A few years ago I edited an autobiography written in 1936 by a working- class New Zealand woman, Mary Lee's The Not So Poor. Setting out on a project of "restoring a voice," allowing the as yet unpublished speech of a member of a largely silenced group to be heard, I nevertheless found that my research and commentary, with its access to research tools and specialised knowledges, undermined the authority of that voice even as it attempted to assert it, delivering not a formerly silenced truth but a problematic and strategic text which negotiated uneasily with more powerful texts of its historical moment. To borrow the formulation Gayatri Spivak uses, "representation" in the politico-legal sense of "speaking for" could rapidly slide into something more like "substitution" (Spivak 275-6). In what follows, therefore, I contest parts of the critical pieces I discuss, but write from a position of complicity rather than out of a claim to purity. Indeed, it is central to the argument of this article that in these matters there is no position of purity, no clean place.

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  • Where Should the Focus be in the Aftermath of Parental Separation: Children's Rights and Interests, or Parental Responsibility/Rights?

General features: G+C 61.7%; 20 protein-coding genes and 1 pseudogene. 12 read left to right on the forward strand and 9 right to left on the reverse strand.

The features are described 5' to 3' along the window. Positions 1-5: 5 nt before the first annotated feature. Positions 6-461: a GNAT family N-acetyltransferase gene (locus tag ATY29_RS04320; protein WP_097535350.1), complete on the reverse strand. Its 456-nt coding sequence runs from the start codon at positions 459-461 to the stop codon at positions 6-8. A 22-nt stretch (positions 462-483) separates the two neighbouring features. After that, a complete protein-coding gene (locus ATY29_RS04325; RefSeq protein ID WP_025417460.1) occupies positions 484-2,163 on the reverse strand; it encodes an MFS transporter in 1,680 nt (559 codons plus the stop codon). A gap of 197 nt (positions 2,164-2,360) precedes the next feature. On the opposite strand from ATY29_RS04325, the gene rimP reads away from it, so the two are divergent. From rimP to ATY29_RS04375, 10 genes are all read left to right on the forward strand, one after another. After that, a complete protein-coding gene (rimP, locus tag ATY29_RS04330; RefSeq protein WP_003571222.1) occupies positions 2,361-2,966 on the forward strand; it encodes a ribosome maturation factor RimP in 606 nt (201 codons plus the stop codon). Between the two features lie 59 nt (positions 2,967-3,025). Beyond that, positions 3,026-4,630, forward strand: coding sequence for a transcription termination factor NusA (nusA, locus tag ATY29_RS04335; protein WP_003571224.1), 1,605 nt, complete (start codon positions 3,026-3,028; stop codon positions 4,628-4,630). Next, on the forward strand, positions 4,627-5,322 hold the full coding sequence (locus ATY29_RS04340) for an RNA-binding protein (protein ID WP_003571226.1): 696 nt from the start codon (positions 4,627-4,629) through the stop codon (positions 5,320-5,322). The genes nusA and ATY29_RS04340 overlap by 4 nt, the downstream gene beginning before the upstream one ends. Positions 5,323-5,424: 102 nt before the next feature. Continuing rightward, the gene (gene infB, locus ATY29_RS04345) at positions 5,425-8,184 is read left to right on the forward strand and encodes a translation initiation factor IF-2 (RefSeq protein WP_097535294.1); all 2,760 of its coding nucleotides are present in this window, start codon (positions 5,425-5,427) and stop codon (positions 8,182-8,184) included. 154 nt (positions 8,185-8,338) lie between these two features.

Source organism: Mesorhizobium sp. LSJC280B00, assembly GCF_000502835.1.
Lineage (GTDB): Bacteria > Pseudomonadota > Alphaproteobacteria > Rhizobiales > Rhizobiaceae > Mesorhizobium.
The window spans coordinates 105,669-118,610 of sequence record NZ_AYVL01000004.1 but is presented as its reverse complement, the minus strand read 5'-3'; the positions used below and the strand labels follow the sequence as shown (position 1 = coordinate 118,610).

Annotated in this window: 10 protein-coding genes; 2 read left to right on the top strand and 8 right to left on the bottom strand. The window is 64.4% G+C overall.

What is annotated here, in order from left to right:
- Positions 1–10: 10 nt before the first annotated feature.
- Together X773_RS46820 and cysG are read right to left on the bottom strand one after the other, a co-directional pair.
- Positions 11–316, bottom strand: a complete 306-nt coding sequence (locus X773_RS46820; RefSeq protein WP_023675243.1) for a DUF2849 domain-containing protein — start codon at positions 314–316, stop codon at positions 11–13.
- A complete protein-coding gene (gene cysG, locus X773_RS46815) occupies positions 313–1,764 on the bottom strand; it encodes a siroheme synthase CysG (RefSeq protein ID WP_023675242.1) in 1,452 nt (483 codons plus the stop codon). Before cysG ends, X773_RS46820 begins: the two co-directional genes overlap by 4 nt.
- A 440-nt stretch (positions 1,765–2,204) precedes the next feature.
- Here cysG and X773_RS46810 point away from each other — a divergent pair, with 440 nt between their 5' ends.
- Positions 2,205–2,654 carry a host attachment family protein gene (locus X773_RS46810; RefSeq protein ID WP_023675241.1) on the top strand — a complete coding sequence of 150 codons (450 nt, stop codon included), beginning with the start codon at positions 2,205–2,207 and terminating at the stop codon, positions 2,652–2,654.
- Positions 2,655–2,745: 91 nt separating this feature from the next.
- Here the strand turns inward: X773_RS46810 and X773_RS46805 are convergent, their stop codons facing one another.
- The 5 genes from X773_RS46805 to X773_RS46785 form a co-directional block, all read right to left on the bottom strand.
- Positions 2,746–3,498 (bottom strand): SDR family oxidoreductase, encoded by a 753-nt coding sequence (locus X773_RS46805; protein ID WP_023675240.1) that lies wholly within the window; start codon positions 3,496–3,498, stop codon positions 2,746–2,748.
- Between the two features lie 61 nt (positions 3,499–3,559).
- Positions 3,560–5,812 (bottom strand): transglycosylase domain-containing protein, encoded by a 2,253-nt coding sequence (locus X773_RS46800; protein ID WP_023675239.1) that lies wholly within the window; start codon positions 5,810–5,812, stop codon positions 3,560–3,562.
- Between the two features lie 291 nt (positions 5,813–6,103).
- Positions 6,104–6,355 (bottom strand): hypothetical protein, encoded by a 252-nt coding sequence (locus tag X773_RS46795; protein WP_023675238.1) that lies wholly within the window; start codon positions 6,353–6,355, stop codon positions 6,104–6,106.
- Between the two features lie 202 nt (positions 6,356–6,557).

Tapp, Pauline; Taylor, Nicola (2001)

    Journal article
    University of Otago

    A study evaluates legal framework governing guardianship, custody and access arrangements for children in United Kingdom and Australia, together with the most recent research on the impact of parental separation on children. In England and Australia, legislation is used to educate parents to accept the importance for the child's well-being of settling custody and access disputes and continuing to co-operate as parents after separation.

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  • "I A Isabel, You Know?": Antipodean Framing of Jane Campion's 'Portrait of a Lady'

    Cooper, Annabel (2008)

    Journal article
    University of Otago